Catraca Livre, a São Paulo-based news website, outraged Brazilian netizens with clickbait coverage of the Chapecoense plane crash. Sensationalist articles included a photo gallery of Chapecoense players taking selfies on the aircraft before their death. Other posts include a video of terrified passengers mid-crash and a listicle of myths and truths about plane travel.
The news platform lost over 20,000 followers on its Facebook page by the end of the day. Catraca Livre made it to the trending topics on Twitter with a stream of negative mentions. Netizens rejected the editorial staff’s original defense of the coverage as “journalistically relevant to show other aspects of the tragedy.”
University students launched the blog in 2009, which has since voted the best Portuguese-language blog by Deutsche Welle. The news platform has seen great success with its viral content among a young, liberal audience.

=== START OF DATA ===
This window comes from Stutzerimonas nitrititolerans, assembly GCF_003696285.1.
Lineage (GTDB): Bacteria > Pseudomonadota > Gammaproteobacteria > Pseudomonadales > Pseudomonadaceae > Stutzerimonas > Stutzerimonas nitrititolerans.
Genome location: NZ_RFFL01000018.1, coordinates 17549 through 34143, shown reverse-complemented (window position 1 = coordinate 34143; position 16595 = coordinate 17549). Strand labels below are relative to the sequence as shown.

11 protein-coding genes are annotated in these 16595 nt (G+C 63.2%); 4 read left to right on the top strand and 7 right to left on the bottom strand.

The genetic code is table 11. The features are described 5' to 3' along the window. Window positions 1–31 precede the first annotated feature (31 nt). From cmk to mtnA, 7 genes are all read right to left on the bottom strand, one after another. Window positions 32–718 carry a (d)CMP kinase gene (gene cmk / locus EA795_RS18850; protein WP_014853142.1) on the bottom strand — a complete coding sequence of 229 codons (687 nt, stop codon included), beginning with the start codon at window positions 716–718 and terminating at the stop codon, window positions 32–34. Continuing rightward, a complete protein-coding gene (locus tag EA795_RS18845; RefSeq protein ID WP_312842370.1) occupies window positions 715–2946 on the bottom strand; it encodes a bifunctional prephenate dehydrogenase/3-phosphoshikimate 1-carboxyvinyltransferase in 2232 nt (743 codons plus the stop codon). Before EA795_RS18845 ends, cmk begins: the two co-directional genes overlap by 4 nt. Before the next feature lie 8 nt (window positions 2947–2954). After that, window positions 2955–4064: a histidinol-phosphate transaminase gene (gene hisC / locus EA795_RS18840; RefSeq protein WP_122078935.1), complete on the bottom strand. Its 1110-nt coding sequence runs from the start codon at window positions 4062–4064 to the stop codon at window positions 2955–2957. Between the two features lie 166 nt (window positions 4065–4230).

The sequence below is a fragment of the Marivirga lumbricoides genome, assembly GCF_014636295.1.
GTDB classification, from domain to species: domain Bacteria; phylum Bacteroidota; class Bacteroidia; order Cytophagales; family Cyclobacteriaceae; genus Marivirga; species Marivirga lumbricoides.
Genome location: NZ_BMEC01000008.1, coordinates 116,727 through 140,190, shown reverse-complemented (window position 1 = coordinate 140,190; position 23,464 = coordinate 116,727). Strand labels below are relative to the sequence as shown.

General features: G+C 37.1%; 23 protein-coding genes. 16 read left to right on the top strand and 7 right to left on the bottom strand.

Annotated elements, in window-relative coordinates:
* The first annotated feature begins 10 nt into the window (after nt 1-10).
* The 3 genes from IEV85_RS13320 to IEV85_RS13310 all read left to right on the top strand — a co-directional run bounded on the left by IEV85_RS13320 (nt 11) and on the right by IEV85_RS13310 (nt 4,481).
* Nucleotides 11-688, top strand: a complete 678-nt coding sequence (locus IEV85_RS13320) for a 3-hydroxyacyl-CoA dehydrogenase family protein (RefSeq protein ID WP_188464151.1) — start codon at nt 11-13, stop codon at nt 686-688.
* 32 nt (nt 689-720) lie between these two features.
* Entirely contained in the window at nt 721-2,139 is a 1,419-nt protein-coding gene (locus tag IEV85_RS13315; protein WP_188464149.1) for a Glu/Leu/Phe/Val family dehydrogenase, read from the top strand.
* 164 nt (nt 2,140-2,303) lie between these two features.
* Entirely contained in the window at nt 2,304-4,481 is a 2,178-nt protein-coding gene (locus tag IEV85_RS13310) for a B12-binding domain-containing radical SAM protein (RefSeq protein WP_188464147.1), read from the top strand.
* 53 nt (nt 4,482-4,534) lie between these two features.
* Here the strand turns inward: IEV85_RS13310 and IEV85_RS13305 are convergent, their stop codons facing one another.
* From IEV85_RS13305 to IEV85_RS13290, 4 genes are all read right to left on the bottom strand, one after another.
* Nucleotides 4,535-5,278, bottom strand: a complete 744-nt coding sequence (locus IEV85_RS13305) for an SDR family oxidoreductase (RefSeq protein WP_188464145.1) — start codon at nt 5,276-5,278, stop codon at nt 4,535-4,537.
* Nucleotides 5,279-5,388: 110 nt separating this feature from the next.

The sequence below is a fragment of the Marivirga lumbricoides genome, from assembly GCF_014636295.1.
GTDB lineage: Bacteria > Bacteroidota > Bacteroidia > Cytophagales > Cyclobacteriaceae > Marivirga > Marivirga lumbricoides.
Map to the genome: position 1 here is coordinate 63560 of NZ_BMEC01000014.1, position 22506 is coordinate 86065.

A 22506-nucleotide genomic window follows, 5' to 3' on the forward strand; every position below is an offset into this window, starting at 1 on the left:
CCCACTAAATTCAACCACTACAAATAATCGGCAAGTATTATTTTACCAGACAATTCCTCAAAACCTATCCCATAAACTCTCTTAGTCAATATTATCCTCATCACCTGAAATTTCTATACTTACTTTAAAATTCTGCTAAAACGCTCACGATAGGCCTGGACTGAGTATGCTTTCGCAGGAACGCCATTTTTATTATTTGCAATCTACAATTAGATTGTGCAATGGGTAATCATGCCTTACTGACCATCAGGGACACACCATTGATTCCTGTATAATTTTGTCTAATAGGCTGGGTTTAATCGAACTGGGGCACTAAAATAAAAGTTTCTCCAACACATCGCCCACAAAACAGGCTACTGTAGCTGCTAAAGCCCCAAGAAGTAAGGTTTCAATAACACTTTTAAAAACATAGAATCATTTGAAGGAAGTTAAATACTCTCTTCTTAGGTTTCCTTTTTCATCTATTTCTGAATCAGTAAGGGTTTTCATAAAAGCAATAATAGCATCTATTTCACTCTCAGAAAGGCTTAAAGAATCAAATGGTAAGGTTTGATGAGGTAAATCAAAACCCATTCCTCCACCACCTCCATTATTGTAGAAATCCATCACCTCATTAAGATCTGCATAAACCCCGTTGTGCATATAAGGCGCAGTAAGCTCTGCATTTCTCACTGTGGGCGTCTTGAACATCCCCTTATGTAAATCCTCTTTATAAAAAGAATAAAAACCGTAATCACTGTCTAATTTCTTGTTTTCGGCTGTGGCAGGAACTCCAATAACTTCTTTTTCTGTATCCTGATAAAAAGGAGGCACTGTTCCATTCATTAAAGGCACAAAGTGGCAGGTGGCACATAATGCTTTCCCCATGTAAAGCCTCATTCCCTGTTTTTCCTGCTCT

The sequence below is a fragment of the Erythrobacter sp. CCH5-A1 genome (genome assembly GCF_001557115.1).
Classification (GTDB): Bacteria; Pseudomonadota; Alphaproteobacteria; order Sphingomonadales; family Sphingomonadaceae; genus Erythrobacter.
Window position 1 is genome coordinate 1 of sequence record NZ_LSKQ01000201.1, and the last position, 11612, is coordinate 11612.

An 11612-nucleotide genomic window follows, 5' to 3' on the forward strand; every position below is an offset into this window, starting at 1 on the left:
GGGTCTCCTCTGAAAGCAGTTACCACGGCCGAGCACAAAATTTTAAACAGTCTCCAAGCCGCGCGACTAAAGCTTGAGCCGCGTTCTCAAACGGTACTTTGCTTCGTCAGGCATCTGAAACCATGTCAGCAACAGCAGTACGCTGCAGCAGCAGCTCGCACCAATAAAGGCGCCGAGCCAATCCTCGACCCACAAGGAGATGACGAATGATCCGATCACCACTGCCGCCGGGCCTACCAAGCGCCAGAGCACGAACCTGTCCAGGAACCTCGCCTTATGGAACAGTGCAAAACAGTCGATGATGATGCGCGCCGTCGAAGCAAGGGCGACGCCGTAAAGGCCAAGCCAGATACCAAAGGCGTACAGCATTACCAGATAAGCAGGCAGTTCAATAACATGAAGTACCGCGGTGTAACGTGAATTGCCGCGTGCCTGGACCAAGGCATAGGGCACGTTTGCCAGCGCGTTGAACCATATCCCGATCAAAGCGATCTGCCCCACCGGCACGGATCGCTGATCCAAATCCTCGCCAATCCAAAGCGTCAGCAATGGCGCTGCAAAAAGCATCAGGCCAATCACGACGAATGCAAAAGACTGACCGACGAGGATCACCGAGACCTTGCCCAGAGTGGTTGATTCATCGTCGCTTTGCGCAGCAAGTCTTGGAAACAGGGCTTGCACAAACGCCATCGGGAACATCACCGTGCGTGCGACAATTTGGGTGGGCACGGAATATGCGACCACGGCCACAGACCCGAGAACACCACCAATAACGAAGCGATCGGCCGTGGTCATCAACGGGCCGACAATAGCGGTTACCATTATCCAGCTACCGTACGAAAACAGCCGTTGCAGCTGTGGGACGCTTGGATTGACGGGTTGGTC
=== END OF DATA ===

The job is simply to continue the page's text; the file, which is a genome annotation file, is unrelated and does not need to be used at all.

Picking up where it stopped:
Catraca Livre since retracted the photos and issued a formal apology via social media. In his statement, the blog’s creator Gilberto Dimenstein took full responsibility for the sensationalist posts. He stated, “I learned that making mistakes can be a source of great learning. . . thus, I apologize if the articles offended anyone.”
With Facebook’s new emotional “like” buttons, the news site’s formal apology garnered an ambivalent mix of hearts and angry emojis. While some may be ready to forgive, many others won’t be returning to the blog anytime soon.
A Brazilian e-commerce website was also heavily criticized for raising its prices for Chapecoense jerseys. Shortly after the accident, a team’s jersey went from costing 129 Brazilian Reals to 249.90 BRL. Obviously, the move generated fierce criticism.
Many clients accused Netshoes of trying to make a profit at the expense of the plane crash victims.
The company has released a statement explaining the different prices. “At the occasion of Black Friday, Chapecoense jerseys were at a promotional price. This morning, we sold the last units of the Black Friday stock – which led our system to change to the original pricing.” Few clients, however, believed the statement.